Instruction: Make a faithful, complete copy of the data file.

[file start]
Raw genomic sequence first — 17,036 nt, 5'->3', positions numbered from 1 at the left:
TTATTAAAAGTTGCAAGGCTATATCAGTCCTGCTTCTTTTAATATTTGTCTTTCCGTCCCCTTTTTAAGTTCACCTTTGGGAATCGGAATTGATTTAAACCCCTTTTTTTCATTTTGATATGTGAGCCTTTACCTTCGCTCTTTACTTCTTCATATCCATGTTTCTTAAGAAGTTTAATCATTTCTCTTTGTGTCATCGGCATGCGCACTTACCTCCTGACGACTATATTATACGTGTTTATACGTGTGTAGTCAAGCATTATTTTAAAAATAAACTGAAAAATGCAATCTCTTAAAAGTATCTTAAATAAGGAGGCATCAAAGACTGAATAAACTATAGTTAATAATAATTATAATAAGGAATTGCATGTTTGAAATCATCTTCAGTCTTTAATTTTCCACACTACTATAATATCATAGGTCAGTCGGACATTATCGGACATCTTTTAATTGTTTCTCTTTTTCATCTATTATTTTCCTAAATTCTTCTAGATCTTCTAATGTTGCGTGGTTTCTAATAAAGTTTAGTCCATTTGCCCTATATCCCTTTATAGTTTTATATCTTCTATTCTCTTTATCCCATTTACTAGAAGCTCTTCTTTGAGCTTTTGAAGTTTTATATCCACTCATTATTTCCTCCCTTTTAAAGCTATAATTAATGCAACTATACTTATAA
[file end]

Raw genomic sequence first — 17,036 nt, 5'->3', positions numbered from 1 at the left:
TTATTAAAAGTTGCAAGGCTATATCAGTCCTGCTTCTTTTAATATTTGTCTTTCCGTCCCCTTTTTAAGTTCACCTTTGGGAATCGGAATTGATTTAAACCCCTTTTTTTCATTTTGATATGTGAGCCTTTACCTTCGCTCTTTACTTCTTCATATCCATGTTTCTTAAGAAGTTTAATCATTTCTCTTTGTGTCATCGGCATGCGCACTTACCTCCTGACGACTATATTATACGTGTTTATACGTGTGTAGTCAAGCATTATTTTAAAAATAAACTGAAAAATGCAATCTCTTAAAAGTATCTTAAATAAGGAGGCATCAAAGACTGAATAAACTATAGTTAATAATAATTATAATAAGGAATTGCATGTTTGAAATCATCTTCAGTCTTTAATTTTCCACACTACTATAATATCATAGGTCAGTCGGACATTATCGGACATCTTTTAATTGTTTCTCTTTTTCATCTATTATTTTCCTAAATTCTTCTAGATCTTCTAATGTTGCGTGGTTTCTAATAAAGTTTAGTCCATTTGCCCTATATCCCTTTATAGTTTTATATCTTCTATTCTCTTTATCCCATTTACTAGAAGCTCTTCTTTGAGCTTTTGAAGTTTTATATCCACTCATTATTTCCTCCCTTTTAAAGCTATAATTAATGCAACTATACTTATAA